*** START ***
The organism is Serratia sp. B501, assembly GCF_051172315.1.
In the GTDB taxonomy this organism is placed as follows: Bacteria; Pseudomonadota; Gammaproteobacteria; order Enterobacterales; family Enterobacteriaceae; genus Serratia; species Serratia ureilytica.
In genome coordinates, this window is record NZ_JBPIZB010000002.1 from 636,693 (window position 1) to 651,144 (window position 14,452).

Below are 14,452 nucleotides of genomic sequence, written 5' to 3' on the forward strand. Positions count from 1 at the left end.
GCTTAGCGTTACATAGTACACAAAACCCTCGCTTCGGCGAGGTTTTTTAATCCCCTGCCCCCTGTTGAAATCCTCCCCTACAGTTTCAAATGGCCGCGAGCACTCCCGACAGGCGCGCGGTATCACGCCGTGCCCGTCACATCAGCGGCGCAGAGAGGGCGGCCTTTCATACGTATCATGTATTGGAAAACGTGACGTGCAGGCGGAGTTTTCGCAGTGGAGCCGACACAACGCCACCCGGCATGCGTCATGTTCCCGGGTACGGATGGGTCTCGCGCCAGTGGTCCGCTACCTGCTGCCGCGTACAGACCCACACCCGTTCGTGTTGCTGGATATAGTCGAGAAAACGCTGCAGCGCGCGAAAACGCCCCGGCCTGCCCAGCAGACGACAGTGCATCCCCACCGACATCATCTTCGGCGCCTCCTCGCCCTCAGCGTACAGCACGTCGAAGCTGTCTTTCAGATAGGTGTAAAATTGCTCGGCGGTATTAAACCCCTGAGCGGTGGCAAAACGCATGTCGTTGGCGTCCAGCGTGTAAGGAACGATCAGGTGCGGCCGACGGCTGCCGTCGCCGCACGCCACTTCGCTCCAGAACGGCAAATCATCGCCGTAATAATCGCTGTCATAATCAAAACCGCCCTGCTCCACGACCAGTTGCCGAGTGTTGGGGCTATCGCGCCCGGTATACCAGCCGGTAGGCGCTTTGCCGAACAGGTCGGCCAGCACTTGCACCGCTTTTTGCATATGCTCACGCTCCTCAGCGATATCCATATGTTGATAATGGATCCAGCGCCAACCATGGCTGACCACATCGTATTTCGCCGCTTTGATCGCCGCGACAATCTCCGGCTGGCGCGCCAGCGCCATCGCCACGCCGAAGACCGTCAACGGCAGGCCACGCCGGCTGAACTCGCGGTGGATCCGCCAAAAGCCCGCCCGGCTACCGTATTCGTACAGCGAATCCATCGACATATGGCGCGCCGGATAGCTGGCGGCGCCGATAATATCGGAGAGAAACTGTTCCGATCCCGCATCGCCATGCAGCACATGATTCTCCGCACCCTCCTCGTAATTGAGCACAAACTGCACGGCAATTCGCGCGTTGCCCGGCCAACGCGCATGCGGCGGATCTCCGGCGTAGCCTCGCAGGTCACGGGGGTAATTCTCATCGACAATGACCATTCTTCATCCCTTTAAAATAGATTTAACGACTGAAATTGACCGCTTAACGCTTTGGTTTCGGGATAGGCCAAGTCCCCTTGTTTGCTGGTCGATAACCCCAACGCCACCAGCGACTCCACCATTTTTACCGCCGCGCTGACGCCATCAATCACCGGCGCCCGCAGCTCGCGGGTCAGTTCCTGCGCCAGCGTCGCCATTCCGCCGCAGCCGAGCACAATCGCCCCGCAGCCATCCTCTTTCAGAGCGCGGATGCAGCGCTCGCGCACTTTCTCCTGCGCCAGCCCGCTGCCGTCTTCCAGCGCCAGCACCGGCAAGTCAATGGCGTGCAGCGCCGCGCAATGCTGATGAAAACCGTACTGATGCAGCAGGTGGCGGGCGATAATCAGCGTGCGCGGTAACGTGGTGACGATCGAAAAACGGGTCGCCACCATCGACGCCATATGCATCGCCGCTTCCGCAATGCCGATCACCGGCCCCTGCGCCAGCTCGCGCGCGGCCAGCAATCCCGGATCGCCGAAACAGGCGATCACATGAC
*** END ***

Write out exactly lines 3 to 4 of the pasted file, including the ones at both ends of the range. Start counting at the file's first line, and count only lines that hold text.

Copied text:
In genome coordinates, this window is record NZ_JBPIZB010000002.1 from 636,693 (window position 1) to 651,144 (window position 14,452).

Below are 14,452 nucleotides of genomic sequence, written 5' to 3' on the forward strand. Positions count from 1 at the left end.